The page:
Commentary: Are We Prepared to Respond to Increased Attacks on Black Males?

The killing of Trayvon Martin has uncovered a too-often deflected idea: that latent racism still exists. But, most importantly, we must change how the rest of America views us.

Posted: 03/23/2012 01:00 PM EDT

My friend Jonathan Capehart, an editorial board member and opinion writer for The Washington Post, laid bare the “grisly” facts we are just now coming to terms with in the killing of Trayvon Martin:

“An overzealous neighborhood watch captain in an SUV armed with a 9-mm handgun. A 17-year-old boy armed with an iced tea and a bag of Skittles. We know from [George] Zimmerman’s 911 call that he thought [Trayvon] Martin was “a real suspicious guy” who “looks like he’s up to no good or he’s on drugs or something.”

And now we have some insight into Trayvon’s mindset at the time.


“He said this man was watching him, so he put his hoodie on. He said he lost the man,” said Trayvon’s girlfriend, who was talking with him on his cell phone during the start of the incident. In an exclusive ABC News report, she discussed the confrontation in answer to questions from the Martin family attorney. “I asked Trayvon to run, and he said he was going to walk fast. I told him to run but he said he was not going to run.” Eventually he would run, said the girl, thinking that he’d managed to escape. But suddenly the strange man was back, cornering Martin.”

“Trayvon said, ‘What, are you following me for,’ and the man said, ‘What are you doing here.’ Next thing I hear is somebody pushing, and somebody pushed Trayvon because the head set just fell. I called him again and he didn’t answer the phone.”

 

That’s because Trayvon was dead of a single gunshot wound to his chest.”


***


As the father of two sons, my heart sank at learning of the circumstances surrounding the death of Trayvon Martin. The image of one of my own boys laying on a street with a gunshot wound to his chest simply because he was walking while Black terrifies and angers me. The fact that it has taken over three weeks for Trayvon’s death to become a “legitimate news story” disgusts me. The fact that this case didn’t seem to merit a higher degree of attention by the police or the media because it involved a “suspicious Black male” didn’t surprise me. The fact that a grand jury was announced just this week or that the Justice Department didn’t get involved until this week annoys me. The fact that Zimmerman’s self-defense claim under Florida’s “Stand Your Ground” law keeps him out of jail and supposedly ties the hands of the police — as Sanford Police Chief Bill Lee intimated, “In this case, Mr. Zimmerman has made the statement of self-defense. Until we can establish probable cause to dispute that, we don’t have the grounds to arrest him” — is just B.S. The police could have at least taken the gun from Zimmerman as evidence. But they didn’t. By Wednesday, local officials had passed a vote of no confidence in the police chief. By Thursday, the police chief announced he would “temporarily” step down.

So what exactly is the ground we find ourselves standing on in the wake of Trayvon’s death? How are we prepared to respond to the increased incidents of targeting Black males? What should we say to our sons who have been told this is a “different America” than the one their grandparents grew up in? How do we explain that one of their peers was essentially hunted down and shot to death; and that the next time they walk to the store in Los Angeles, or stand on a street corner in Baltimore or visit a friend in Florida. they, too, could be cut down just because they are Black?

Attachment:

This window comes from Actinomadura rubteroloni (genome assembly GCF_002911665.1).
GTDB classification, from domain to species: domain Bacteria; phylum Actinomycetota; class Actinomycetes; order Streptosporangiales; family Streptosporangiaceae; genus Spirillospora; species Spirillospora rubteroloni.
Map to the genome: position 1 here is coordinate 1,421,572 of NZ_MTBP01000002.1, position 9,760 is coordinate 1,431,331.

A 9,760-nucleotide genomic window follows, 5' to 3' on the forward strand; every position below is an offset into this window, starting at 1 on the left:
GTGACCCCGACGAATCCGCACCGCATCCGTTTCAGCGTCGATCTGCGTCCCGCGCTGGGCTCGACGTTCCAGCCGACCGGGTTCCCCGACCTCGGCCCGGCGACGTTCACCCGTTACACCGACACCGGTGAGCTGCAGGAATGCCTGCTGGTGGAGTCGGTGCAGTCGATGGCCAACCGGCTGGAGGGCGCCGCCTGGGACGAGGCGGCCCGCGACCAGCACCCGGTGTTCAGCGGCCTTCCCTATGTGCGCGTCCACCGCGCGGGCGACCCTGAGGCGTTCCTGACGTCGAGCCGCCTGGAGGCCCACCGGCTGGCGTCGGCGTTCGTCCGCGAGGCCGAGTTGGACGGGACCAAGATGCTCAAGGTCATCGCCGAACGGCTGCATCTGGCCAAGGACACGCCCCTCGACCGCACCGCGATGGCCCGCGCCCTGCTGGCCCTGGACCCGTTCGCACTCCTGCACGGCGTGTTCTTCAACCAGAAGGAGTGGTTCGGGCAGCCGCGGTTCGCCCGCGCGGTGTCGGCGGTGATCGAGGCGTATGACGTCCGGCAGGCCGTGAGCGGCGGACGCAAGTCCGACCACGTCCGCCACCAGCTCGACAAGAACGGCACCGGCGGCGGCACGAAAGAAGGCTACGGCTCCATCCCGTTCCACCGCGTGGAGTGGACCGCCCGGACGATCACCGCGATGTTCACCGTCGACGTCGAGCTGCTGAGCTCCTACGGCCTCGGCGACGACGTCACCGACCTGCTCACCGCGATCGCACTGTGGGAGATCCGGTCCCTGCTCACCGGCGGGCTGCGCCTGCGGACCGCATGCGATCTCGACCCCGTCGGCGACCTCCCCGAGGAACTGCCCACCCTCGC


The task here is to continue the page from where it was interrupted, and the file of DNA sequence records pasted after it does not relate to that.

How do we help them and ourselves come to terms with the case of James C. Anderson in Jackson, Mississippi, who was targeted, brutally beaten and killed (run over by a truck) by three white teenagers in 2011(they pleaded guilty this week)?

In order to begin to answer these questions, we must first accept the reality check that is the killing of Martin and Anderson. Then, we must recommit ourselves to defeat the latent racism that still infects the soul of this nation; but more important than that, we must change how the rest of America views us. We have allowed our community as whole, but Black males in particular, to become stereotyped to the point that the first reaction of a Black colleague upon hearing what happened in that Florida neighborhood was “he [Trayvon] must have been up to something.”

We do not live in a “post-racial” America and we must be honest with our children about that. No doubt, enormous strides have been made since the days Blacks were water-hosed for seeking an education, or refused service because they wanted a meal at a lunch counter or lynched for looking at a white woman. But what does it say about these times when a Black male can be shot, dragged behind a truck or run over by one because he went to the store to get a bag of Skittles?

There still remains so much unsettled business buried beneath the surface of our relationship with America. So it is incumbent upon us to narrow the gap between our ideals and our reality; and in order for us to do that, we must rewrite the narrative of the Black male in America. Otherwise, the deaths of Trayvon Martin and James Anderson will be written off as just another horrible accident or act of self-defense.

May they rest in peace; because we won’t.

 

Michael Steele served as the first African-American chairman of the Republican National Committee. He is a former lieutenant governor of Maryland and a political commentator. He will be providing commentary on all things politics for BET.com each week.

 

 

The opinions expressed here do not necessarily reflect those of BET Networks.
 
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